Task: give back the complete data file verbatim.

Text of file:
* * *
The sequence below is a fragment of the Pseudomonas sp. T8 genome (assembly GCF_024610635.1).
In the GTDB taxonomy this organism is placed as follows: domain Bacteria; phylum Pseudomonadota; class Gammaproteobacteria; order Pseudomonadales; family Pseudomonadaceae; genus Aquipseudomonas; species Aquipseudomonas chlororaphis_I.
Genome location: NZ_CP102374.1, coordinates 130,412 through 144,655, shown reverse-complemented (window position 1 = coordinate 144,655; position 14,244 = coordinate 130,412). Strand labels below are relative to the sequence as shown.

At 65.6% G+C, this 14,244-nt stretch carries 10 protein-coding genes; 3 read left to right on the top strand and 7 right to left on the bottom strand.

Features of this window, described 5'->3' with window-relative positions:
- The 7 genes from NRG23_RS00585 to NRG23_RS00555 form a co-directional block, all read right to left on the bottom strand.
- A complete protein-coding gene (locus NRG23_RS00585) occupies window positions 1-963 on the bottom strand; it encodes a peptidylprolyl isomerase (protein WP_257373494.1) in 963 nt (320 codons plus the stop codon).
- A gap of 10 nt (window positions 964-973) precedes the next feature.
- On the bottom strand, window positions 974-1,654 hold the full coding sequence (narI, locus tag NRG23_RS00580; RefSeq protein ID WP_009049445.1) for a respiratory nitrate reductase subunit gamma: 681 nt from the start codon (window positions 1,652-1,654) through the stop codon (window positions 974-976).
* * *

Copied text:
The sequence below is a fragment of the Pseudomonas sp. T8 genome (assembly GCF_024610635.1).
In the GTDB taxonomy this organism is placed as follows: domain Bacteria; phylum Pseudomonadota; class Gammaproteobacteria; order Pseudomonadales; family Pseudomonadaceae; genus Aquipseudomonas; species Aquipseudomonas chlororaphis_I.
Genome location: NZ_CP102374.1, coordinates 130,412 through 144,655, shown reverse-complemented (window position 1 = coordinate 144,655; position 14,244 = coordinate 130,412). Strand labels below are relative to the sequence as shown.

At 65.6% G+C, this 14,244-nt stretch carries 10 protein-coding genes; 3 read left to right on the top strand and 7 right to left on the bottom strand.

Features of this window, described 5'->3' with window-relative positions:
- The 7 genes from NRG23_RS00585 to NRG23_RS00555 form a co-directional block, all read right to left on the bottom strand.
- A complete protein-coding gene (locus NRG23_RS00585) occupies window positions 1-963 on the bottom strand; it encodes a peptidylprolyl isomerase (protein WP_257373494.1) in 963 nt (320 codons plus the stop codon).
- A gap of 10 nt (window positions 964-973) precedes the next feature.
- On the bottom strand, window positions 974-1,654 hold the full coding sequence (narI, locus tag NRG23_RS00580; RefSeq protein ID WP_009049445.1) for a respiratory nitrate reductase subunit gamma: 681 nt from the start codon (window positions 1,652-1,654) through the stop codon (window positions 974-976).